Here is the research that I did on Scott Heiferman, the Ceo of meetup.com
In 2005, Scott received the Jane Addams Award from the “National Conference of Citizenship”
In 2004 M.I.T Technology Review awarded Scott ‘Innovator of the Year” for his work with Meetup
Scott Heiferman, co-founder and CEO of Meetup, a New York-based web start-up that facilitates in-person meetings for people with shared interests, says the idea for his company was spawned by September 11.
“When the towers fell, I found myself talking to more neighbors in the days after 9/11 than ever before,” he says in an e-mail statement. “People said hello to neighbors (next-door and across the city) who they’d normally ignore. People were looking after each other, helping each other, and meeting up with each other. A lot of people were thinking that maybe 9/11 could bring people together in a lasting way.”
Nine months later Heiferman launched Meetup, which now has almost 10 million users and 100,000 Meetup groups around the world. “Meetups aren’t about 9/11, but they may not be happening if it weren’t for 9/11,” he says.
He tells The Wall Street Journal that after reading the book Bowling Alone, he started “thinking about local communities in a new era.”
Bowling Alone: The Collapse and Revival of American Community – by Robert D. Putnam
(New York: Simon & Schuster, 2000). In a groundbreaking book based on vast data, Putnam shows how we have become increasingly disconnected from family, friends, neighbors, and our democratic structures– and how we may reconnect.
I developed with a co-founder, was a company called Fotolog, now a social network that is big in South America. The other was Meetup, a way for people to self-organize locally. I pulled a team together and we started Meetup.com in 2002.
People have organized more than 200,000 monthly Meetups in more than 100 countries.
Q. What is your secret sauce?
A. If you told me eight years ago that we’d still be heads-down innovating here, I would have said you’re crazy; I don’t have that kind of attention span. But I’m more excited than ever. In January we plan three annoucements, including a radical way for businesses to connect with Meetups. So the secret sauce is we genuinely care and are excited about what we’re building. It’s also our perseverance on details, and a willingness to blow it up once in a while.
Q. What do you mean by ‘blow it up’?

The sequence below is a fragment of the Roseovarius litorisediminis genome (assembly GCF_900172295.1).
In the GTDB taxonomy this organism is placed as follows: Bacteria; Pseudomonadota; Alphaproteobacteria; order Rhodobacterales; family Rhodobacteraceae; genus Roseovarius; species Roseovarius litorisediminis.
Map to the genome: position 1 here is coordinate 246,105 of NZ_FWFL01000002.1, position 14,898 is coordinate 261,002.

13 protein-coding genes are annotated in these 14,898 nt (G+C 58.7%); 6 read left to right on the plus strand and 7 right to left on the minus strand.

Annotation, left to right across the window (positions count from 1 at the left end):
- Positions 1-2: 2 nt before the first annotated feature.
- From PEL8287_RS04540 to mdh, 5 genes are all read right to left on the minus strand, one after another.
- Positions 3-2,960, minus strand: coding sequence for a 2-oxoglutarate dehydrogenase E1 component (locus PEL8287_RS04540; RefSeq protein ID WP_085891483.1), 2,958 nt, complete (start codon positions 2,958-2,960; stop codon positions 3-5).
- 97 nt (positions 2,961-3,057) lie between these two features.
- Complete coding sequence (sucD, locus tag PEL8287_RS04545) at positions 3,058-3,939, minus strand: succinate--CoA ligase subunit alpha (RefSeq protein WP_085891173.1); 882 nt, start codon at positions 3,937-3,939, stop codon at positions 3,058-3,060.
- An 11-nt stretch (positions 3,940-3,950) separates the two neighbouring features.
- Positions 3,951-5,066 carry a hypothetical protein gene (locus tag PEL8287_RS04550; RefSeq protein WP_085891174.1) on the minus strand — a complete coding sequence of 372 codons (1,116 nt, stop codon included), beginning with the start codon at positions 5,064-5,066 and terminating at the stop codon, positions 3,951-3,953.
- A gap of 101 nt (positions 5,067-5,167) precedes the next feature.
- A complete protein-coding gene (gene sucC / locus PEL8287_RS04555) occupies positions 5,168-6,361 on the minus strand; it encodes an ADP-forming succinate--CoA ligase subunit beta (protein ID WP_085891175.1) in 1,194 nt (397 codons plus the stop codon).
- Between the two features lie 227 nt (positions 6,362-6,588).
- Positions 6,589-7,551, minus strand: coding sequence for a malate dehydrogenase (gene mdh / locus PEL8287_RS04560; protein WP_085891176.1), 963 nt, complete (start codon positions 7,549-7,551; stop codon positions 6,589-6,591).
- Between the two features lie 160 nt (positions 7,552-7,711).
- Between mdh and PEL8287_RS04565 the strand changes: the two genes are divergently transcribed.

A. For example, we went from free to fee five years ago; it was a bet-the-company moment. Everyone said we were crazy. At first we lost 90% of our activity because every Meetup required the organizer to pay for it. It was a quality filter as much as a revenue model. Now we’re much bigger than when we were free and it’s a sustainable, profitable business.
Q. What’s next: when will you sell or go public?
A. My dream—not speaking for my board, team or investors—is to build a great private, independent company. We’ve got a good thing going and want to keep building it, but I’m not ruling anything out.
When Heiferman initially thought of forming Meetup, he never had any idea how diverse the site’s user base would become. Suddenly groups of witches, pagans, ex-Jehovah’s Witnesses — and even supporters of political candidates — began popping up. This included a then-obscure Illinois state senator named Barack Obama, who had decided he was going to run for the United States Senate. Obama’s team wound up creating a website — with Meetup’s logo located on the side — where it was stated that he would be campaigning via meetups.
Meetup co-founder & CEO Scott Heiferman recently smashed an iPad on-stage with a sledgehammer. But why? “I love Apple, I love the Internet, I love screens,” says Heiferman. “I’m a little afraid that we’re getting, at least speaking for myself, way too addicted to the screen.”
Heiferman tells Dixon Facebook makes “great product (Dixon agrees) … it’s an elegant beautiful product and what else matters?” He then adds, “I don’t trust people in our industry who don’t use Facebook” saying “it’s the soul of how hundreds of millions of people are really experiencing their first time of participating online.” However, as the two round out their conversation Heiferman also expresses doubts that Facebook will maintain its dominance indefinitely.
Their discussion weaves into the topic of the singularity. Heiferman suggests that “the real singularity is when everyone on the planet has a phone and is connected and is on Facebook or however that social networking happens, and what gets unleashed when that happens, we can’t even imagine.”
President Obama wants to launch a new spirit of service and community.
In an unprecedented blitz against social awkwardness, Meetup.com and The Huffington Post have decided to hand out half a million name tags to the crowd at Inauguration. The name tags read “Hello, My Fellow American, My Name Is…” and attendees are to write-in their name, where they’re from, slap it on their coat in the cold, and have some conversations with Fellow Americans.